My ISP is Orange Internet, I have recently ditched my crummy "livebox" and moved to a more stable BT Business Hub with the firmware flashed back to the original SingTel ROM. The thing works great apart from one problem: I'm unable to get my VOIP line to work.

I called Orange and apparently their VOIP service is tied to a specific MAC address which they are unable to change; they just enter the serial number of the livebox and it looks like their WAN-side MAC is hidden. My SingTel router allows changing the MAC address, but I'm unable to get the external MAC address of the livebox in order to spoof the correct one.

So we arrive at my question: How do I find the external MAC address of a black-box ADSL router which connects over PPPoE?

I'm thinking that if I had an ADSL modem with GNU/Linux drivers, I may be able to plug the router into the modem and record the traffic it sends using Wireshark. As the oE in PPPoE stands for "over Ethernet", I'm guessing Wireshark should have no problems finding the MAC address of my router this way. I don't actually have one though, so before I go out and buy one:

  • Are my assumptions sound?
  • Will I need a special sort of cable or will the link layer work with a standard modem cable?
  • Is there a better way to do this?
  • @Arjan, me too. This is the first bounty I've ever set. Maybe it gets added when the bounty expires? I'll keep an eye on it Nov 24 '10 at 9:20
  • no, you have to assign the bounty. Or, if you're still expecting a better answer, then I guess you should un-accept the accepted answer. People just don't know (or at least: I don't know) if things have been solved for you. See How does the bounty system work?
    – Arjan
    Nov 24 '10 at 18:09
  • @Arjan, aha! How unintuitive! I clicked the bounty button and it worked, thank you :) Nov 26 '10 at 18:03

If you want to connect your Livebox DSL modem-router to a simulated DSL signal, here are some possible problems you might need to investigate:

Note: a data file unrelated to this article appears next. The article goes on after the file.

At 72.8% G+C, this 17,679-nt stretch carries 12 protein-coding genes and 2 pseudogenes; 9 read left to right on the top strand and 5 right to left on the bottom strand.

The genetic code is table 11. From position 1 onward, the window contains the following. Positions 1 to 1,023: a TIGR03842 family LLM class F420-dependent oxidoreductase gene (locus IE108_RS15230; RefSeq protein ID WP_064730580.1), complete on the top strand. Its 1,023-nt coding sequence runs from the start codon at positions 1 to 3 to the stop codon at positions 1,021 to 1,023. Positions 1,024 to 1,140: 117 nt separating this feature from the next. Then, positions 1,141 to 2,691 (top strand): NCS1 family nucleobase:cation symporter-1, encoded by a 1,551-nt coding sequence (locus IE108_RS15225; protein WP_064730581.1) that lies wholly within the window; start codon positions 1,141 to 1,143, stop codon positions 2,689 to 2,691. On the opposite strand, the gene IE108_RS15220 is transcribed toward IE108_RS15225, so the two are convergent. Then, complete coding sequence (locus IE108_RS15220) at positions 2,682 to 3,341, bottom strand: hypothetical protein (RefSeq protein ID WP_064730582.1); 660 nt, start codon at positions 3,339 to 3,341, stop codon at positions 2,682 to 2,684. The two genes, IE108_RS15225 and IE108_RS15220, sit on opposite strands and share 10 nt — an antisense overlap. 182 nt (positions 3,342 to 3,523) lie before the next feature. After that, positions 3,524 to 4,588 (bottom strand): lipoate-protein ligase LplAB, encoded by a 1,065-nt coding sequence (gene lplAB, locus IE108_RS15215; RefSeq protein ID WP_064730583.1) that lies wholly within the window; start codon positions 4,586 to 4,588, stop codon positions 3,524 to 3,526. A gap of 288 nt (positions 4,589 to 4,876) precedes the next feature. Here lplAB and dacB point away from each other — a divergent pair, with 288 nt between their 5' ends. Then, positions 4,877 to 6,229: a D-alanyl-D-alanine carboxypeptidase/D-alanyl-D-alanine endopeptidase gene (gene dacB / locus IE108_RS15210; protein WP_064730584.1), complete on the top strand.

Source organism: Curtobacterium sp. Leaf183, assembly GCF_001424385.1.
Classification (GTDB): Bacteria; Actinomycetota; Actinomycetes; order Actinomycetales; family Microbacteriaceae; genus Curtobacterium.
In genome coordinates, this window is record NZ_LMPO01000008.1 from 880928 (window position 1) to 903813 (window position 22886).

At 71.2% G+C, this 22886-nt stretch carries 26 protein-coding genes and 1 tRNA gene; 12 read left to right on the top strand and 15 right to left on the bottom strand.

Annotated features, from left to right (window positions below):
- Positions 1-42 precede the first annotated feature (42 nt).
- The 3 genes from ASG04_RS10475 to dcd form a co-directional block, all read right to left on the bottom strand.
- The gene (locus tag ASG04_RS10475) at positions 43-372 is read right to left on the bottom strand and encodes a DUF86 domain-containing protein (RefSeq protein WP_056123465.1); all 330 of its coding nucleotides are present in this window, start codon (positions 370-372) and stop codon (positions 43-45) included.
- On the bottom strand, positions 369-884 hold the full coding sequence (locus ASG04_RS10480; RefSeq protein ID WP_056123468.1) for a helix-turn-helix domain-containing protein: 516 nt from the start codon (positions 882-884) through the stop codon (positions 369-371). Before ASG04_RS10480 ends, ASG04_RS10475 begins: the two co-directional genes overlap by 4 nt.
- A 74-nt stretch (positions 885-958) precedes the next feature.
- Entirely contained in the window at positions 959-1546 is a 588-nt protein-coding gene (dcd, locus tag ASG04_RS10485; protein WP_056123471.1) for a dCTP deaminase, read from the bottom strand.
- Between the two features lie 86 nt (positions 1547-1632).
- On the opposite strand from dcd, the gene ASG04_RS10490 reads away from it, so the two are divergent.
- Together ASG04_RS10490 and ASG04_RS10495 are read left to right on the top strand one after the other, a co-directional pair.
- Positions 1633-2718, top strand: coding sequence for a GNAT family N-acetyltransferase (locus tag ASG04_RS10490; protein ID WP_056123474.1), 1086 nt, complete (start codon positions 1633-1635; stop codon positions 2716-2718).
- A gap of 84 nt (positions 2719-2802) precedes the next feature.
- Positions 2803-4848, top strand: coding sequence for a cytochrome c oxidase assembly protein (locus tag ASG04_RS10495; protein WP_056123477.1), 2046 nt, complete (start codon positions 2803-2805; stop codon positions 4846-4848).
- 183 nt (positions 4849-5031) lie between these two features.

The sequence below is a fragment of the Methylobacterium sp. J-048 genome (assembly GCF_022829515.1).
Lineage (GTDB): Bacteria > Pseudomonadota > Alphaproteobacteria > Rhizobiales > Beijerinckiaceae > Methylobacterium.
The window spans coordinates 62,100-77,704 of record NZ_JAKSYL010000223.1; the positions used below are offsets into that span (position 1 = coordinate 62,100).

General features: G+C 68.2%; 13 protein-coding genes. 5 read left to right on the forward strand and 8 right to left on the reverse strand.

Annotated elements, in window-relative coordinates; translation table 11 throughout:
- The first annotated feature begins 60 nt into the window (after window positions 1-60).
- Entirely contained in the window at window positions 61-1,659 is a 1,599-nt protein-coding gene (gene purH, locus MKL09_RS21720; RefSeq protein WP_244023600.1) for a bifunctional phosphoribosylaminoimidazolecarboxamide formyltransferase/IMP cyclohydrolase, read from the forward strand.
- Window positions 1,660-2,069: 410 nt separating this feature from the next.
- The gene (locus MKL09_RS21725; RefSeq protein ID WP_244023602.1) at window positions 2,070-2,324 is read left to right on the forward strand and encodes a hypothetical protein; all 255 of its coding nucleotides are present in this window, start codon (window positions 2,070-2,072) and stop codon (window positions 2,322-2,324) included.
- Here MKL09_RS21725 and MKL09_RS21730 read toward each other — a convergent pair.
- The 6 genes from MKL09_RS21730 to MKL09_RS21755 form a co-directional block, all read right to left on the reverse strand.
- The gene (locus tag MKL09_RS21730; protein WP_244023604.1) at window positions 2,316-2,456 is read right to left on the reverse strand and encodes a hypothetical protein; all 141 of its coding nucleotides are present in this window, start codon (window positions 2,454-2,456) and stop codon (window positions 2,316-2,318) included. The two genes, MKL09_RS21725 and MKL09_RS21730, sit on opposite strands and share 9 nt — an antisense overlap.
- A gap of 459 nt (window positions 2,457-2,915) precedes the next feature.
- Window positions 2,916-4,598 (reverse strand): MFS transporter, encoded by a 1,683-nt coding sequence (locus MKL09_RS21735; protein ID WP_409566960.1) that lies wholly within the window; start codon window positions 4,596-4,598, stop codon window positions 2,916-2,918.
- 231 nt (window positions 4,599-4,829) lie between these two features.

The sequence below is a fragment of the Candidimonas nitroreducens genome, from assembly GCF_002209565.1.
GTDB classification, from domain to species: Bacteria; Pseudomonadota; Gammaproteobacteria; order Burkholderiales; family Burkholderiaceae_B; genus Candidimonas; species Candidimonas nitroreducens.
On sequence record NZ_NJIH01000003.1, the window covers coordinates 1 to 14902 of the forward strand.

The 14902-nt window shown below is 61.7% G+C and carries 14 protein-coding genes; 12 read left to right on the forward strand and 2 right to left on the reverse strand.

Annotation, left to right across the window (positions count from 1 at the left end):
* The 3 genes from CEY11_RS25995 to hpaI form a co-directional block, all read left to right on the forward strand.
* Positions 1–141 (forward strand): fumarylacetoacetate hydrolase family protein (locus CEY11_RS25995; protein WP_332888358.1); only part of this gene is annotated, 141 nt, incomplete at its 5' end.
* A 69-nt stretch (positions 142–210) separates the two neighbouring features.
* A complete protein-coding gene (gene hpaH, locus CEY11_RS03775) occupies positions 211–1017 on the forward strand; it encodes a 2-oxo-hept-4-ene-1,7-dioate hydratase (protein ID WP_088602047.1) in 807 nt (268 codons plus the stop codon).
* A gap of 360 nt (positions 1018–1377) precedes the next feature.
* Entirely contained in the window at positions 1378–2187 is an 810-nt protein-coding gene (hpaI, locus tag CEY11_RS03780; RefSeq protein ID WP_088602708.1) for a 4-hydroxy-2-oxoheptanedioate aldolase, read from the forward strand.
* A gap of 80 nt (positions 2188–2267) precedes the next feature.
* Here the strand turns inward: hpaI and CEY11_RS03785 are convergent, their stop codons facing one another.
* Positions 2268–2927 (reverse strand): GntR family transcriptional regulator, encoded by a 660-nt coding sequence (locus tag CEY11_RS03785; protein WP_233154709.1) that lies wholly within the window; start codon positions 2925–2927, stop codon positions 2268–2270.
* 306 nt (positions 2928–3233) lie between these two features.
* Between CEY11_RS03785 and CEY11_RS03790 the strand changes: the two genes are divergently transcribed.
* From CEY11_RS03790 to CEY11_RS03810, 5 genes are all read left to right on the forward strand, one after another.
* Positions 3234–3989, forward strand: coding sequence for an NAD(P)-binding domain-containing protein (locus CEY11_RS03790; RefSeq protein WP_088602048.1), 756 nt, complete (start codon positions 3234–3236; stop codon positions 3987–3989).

• A DSL modem in your home connects to a DSLAM in the phone company's central office. I'm not sure if two DSL modems can communicate with each other.

  • You can't connect two phone devices with just a phone cable and communicate between them. You need something to put the correct phone line voltages on the line. You may be able to build a circuit to do this, or you might purchase a phone line simulator. (A phone line simulator will often have more features, like the ability to generate dial tone and other phone signals. Those signals wouldn't be needed for a DSL modem, but might be useful for connecting phones, answering machines, fax machines, or dial-up modems.) However, phone line simulators and circuits are mainly used with audible frequencies, I'm not sure if they'll reliably transmit high frequency DSL signals.

  • Good answer! I may well try this approach, when I can find the time to get the soldering iron out! Nov 22 '10 at 15:34

The mac is usually printed on the underside of the case...

  • It's a router so it has two MAC addresses. Only the LAN-side MAC is printed on the case, not the WAN one. Nov 18 '10 at 15:43
  • Did they lock down telnet/ssh access to the router? often you can get this information from the shell... Nov 18 '10 at 15:46
  • It's totally locked down, if I had ssh access I'd have no problem using arp to grab the WAN MAC address Nov 18 '10 at 15:53
  • 2
    Usually a router's WAN MAC, Ethernet LAN MAC, and wireless LAN MAC addresses are in sequential order or otherwise numerically close to each other. Perhaps you can just try MAC addresses around the one listed on the label and see if it works?
    – Bavi_H
    Nov 19 '10 at 2:54
  • 1
    aking was right, the MAC on the case was not the internal one, it was the external WAN one. The problem I'm having is that I'm completely unable to diagnose why things aren't working, I would really need a Wireshark recording to sniff Orange's password. Nov 22 '10 at 15:33

If the livebox is still alive and connectible to the computer, the MAC address can probably be found via its interface, which I believe is accessed at at .

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